Assessing preferential flow by simultaneously injecting nanoparticle and chemical tracers

Handle URI:
http://hdl.handle.net/10754/552176
Title:
Assessing preferential flow by simultaneously injecting nanoparticle and chemical tracers
Authors:
Subramanian, S. K.; Li, Yan; Cathles, L. M.
Abstract:
The exact manner in which preferential (e.g., much faster than average) flow occurs in the subsurface through small fractures or permeable connected pathways of other kinds is important to many processes but is difficult to determine, because most chemical tracers diffuse quickly enough from small flow channels that they appear to move more uniformly through the rock than they actually do. We show how preferential flow can be assessed by injecting 2 to 5 nm carbon particles (C-Dots) and an inert KBr chemical tracer at different flow rates into a permeable core channel that is surrounded by a less permeable matrix in laboratory apparatus of three different designs. When the KBr tracer has a long enough transit through the system to diffuse into the matrix, but the C-Dot tracer does not, the C-Dot tracer arrives first and the KBr tracer later, and the separation measures the degree of preferential flow. Tracer sequestration in the matrix can be estimated with a Peclet number, and this is useful for experiment design. A model is used to determine the best fitting core and matrix dispersion parameters and refine estimates of the core and matrix porosities. Almost the same parameter values explain all experiments. The methods demonstrated in the laboratory can be applied to field tests. If nanoparticles can be designed that do not stick while flowing through the subsurface, the methods presented here could be used to determine the degree of fracture control in natural environments, and this capability would have very wide ranging value and applicability.
Citation:
Assessing preferential flow by simultaneously injecting nanoparticle and chemical tracers 2013, 49 (1):29 Water Resources Research
Publisher:
Wiley-Blackwell
Journal:
Water Resources Research
Issue Date:
Jan-2013
DOI:
10.1029/2012WR012148
Type:
Article
ISSN:
00431397
Additional Links:
http://doi.wiley.com/10.1029/2012WR012148
Appears in Collections:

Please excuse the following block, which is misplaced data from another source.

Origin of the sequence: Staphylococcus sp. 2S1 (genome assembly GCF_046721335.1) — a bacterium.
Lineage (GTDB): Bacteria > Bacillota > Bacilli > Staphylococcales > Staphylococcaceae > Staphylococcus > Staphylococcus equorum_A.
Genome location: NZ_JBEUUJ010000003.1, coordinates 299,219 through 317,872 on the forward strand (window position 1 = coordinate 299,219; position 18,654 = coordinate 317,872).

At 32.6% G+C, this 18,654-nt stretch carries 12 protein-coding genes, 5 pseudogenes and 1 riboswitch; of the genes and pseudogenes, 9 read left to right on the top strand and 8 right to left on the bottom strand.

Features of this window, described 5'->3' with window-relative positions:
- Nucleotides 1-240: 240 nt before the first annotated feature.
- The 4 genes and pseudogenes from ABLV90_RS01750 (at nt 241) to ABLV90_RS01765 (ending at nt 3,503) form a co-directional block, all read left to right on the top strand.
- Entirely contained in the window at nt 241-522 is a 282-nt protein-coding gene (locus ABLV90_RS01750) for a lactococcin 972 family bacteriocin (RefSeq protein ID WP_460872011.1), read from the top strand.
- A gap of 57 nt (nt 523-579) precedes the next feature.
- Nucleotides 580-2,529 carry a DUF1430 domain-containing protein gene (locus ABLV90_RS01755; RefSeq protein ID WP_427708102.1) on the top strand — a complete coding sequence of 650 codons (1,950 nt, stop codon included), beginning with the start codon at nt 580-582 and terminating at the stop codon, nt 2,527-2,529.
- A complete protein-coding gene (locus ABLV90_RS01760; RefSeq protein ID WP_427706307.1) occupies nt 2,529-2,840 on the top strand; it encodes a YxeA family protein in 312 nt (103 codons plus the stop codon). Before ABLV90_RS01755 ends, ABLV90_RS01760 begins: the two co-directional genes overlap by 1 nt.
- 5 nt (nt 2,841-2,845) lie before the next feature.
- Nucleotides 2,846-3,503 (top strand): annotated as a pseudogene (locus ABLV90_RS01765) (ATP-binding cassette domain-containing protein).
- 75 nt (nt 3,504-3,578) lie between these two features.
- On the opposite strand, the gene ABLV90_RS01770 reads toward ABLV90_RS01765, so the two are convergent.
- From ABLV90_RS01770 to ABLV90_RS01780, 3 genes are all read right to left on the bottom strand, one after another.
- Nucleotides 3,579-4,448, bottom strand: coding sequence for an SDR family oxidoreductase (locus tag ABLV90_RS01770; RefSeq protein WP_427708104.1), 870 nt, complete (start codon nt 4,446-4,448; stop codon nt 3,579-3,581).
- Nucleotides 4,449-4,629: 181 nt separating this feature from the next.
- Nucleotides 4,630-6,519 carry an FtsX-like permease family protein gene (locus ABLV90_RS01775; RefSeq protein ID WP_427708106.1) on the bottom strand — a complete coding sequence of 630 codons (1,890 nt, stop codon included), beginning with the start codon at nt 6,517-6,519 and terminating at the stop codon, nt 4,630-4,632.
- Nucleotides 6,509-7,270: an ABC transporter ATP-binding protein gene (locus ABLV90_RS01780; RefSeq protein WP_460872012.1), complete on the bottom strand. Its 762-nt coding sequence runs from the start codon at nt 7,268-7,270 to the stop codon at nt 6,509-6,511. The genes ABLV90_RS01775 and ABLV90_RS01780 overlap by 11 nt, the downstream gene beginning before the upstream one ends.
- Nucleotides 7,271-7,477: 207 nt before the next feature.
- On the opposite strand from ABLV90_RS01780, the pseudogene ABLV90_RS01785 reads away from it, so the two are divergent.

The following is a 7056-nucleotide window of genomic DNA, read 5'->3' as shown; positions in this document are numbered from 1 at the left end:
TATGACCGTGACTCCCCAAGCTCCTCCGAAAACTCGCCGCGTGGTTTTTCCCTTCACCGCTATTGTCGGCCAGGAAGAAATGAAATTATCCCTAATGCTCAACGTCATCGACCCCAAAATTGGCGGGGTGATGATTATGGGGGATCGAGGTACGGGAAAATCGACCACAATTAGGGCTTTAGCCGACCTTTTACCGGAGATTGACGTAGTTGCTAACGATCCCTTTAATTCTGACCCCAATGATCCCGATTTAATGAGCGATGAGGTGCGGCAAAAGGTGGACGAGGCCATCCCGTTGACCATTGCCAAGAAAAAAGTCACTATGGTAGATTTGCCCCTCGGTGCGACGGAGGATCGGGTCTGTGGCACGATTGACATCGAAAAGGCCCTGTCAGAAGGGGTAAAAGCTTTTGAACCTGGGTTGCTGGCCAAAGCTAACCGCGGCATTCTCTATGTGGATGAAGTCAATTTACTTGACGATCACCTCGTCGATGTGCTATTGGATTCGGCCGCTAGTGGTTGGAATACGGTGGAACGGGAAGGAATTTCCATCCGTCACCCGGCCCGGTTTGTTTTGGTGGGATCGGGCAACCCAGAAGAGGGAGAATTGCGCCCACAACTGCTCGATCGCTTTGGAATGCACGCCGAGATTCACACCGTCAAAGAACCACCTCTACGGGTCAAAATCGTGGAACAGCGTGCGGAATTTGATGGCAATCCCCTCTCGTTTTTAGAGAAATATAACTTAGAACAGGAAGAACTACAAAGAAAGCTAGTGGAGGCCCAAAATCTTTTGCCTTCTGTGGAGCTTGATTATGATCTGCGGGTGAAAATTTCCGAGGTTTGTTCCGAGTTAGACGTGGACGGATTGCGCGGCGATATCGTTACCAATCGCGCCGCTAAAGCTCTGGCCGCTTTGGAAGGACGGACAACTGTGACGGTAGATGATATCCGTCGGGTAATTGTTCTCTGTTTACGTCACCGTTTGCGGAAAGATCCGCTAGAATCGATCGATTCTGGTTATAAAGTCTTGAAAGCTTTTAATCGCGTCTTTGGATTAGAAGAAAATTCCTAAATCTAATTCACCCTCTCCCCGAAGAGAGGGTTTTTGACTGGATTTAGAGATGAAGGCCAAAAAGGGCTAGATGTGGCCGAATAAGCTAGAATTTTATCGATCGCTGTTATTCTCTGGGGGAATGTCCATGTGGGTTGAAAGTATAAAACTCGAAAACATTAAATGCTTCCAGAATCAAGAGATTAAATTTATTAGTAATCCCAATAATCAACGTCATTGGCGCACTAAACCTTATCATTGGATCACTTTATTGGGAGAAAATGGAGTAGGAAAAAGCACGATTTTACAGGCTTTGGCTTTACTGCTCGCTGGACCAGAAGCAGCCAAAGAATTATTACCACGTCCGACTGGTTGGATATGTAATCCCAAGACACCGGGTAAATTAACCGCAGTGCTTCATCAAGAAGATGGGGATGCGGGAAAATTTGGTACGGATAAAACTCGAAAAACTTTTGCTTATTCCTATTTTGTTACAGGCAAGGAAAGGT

Publications Acknowledging KAUST Support

Full metadata record

DC FieldValue Language
dc.contributor.authorSubramanian, S. K.en
dc.contributor.authorLi, Yanen
dc.contributor.authorCathles, L. M.en
dc.date.accessioned2015-05-04T16:34:22Zen
dc.date.available2015-05-04T16:34:22Zen
dc.date.issued2013-01en
dc.identifier.citationAssessing preferential flow by simultaneously injecting nanoparticle and chemical tracers 2013, 49 (1):29 Water Resources Researchen
dc.identifier.issn00431397en
dc.identifier.doi10.1029/2012WR012148en
dc.identifier.urihttp://hdl.handle.net/10754/552176en
dc.description.abstractThe exact manner in which preferential (e.g., much faster than average) flow occurs in the subsurface through small fractures or permeable connected pathways of other kinds is important to many processes but is difficult to determine, because most chemical tracers diffuse quickly enough from small flow channels that they appear to move more uniformly through the rock than they actually do. We show how preferential flow can be assessed by injecting 2 to 5 nm carbon particles (C-Dots) and an inert KBr chemical tracer at different flow rates into a permeable core channel that is surrounded by a less permeable matrix in laboratory apparatus of three different designs. When the KBr tracer has a long enough transit through the system to diffuse into the matrix, but the C-Dot tracer does not, the C-Dot tracer arrives first and the KBr tracer later, and the separation measures the degree of preferential flow. Tracer sequestration in the matrix can be estimated with a Peclet number, and this is useful for experiment design. A model is used to determine the best fitting core and matrix dispersion parameters and refine estimates of the core and matrix porosities. Almost the same parameter values explain all experiments. The methods demonstrated in the laboratory can be applied to field tests. If nanoparticles can be designed that do not stick while flowing through the subsurface, the methods presented here could be used to determine the degree of fracture control in natural environments, and this capability would have very wide ranging value and applicability.en
dc.publisherWiley-Blackwellen
dc.relation.urlhttp://doi.wiley.com/10.1029/2012WR012148en
dc.rightsArchived with thanks to Water Resources Researchen
dc.titleAssessing preferential flow by simultaneously injecting nanoparticle and chemical tracersen
dc.typeArticleen
dc.identifier.journalWater Resources Researchen
dc.eprint.versionPublisher's Version/PDFen
dc.contributor.institutionEarth and Atmospheric Sciences; Cornell University; Ithaca; New York; USAen
dc.contributor.institutionEarth and Atmospheric Sciences; Cornell University; Ithaca; New York; USAen
dc.contributor.institutionKAUST-CU Center for Energy and Sustainability; Cornell University; Ithaca; New York; USAen
kaust.authorLi, Yanen
kaust.grant.fundedcenterKAUST-Cornell Center for Energy and Sustainabilityen
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